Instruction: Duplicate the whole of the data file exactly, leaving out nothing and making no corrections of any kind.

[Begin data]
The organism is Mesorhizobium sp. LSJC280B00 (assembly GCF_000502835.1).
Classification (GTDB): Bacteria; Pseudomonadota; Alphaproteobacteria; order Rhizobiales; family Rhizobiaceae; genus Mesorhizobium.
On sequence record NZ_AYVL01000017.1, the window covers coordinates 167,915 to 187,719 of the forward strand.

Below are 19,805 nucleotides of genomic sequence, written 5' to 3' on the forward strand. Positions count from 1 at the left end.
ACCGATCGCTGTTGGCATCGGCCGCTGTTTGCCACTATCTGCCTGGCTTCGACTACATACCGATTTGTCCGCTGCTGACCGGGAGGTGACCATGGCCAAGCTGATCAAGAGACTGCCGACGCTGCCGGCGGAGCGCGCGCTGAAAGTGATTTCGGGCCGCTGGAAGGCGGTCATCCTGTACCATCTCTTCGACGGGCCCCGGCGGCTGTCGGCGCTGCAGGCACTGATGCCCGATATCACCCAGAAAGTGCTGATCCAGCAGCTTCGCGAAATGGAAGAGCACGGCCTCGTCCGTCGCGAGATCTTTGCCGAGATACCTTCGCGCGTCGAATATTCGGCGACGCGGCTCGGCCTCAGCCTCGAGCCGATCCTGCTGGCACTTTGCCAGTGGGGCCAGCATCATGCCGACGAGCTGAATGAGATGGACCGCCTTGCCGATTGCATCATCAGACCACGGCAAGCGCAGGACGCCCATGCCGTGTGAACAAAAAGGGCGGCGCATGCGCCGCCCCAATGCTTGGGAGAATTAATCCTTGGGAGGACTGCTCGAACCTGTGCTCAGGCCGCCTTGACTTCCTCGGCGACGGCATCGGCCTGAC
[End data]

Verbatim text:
The organism is Mesorhizobium sp. LSJC280B00 (assembly GCF_000502835.1).
Classification (GTDB): Bacteria; Pseudomonadota; Alphaproteobacteria; order Rhizobiales; family Rhizobiaceae; genus Mesorhizobium.
On sequence record NZ_AYVL01000017.1, the window covers coordinates 167,915 to 187,719 of the forward strand.

Below are 19,805 nucleotides of genomic sequence, written 5' to 3' on the forward strand. Positions count from 1 at the left end.
ACCGATCGCTGTTGGCATCGGCCGCTGTTTGCCACTATCTGCCTGGCTTCGACTACATACCGATTTGTCCGCTGCTGACCGGGAGGTGACCATGGCCAAGCTGATCAAGAGACTGCCGACGCTGCCGGCGGAGCGCGCGCTGAAAGTGATTTCGGGCCGCTGGAAGGCGGTCATCCTGTACCATCTCTTCGACGGGCCCCGGCGGCTGTCGGCGCTGCAGGCACTGATGCCCGATATCACCCAGAAAGTGCTGATCCAGCAGCTTCGCGAAATGGAAGAGCACGGCCTCGTCCGTCGCGAGATCTTTGCCGAGATACCTTCGCGCGTCGAATATTCGGCGACGCGGCTCGGCCTCAGCCTCGAGCCGATCCTGCTGGCACTTTGCCAGTGGGGCCAGCATCATGCCGACGAGCTGAATGAGATGGACCGCCTTGCCGATTGCATCATCAGACCACGGCAAGCGCAGGACGCCCATGCCGTGTGAACAAAAAGGGCGGCGCATGCGCCGCCCCAATGCTTGGGAGAATTAATCCTTGGGAGGACTGCTCGAACCTGTGCTCAGGCCGCCTTGACTTCCTCGGCGACGGCATCGGCCTGAC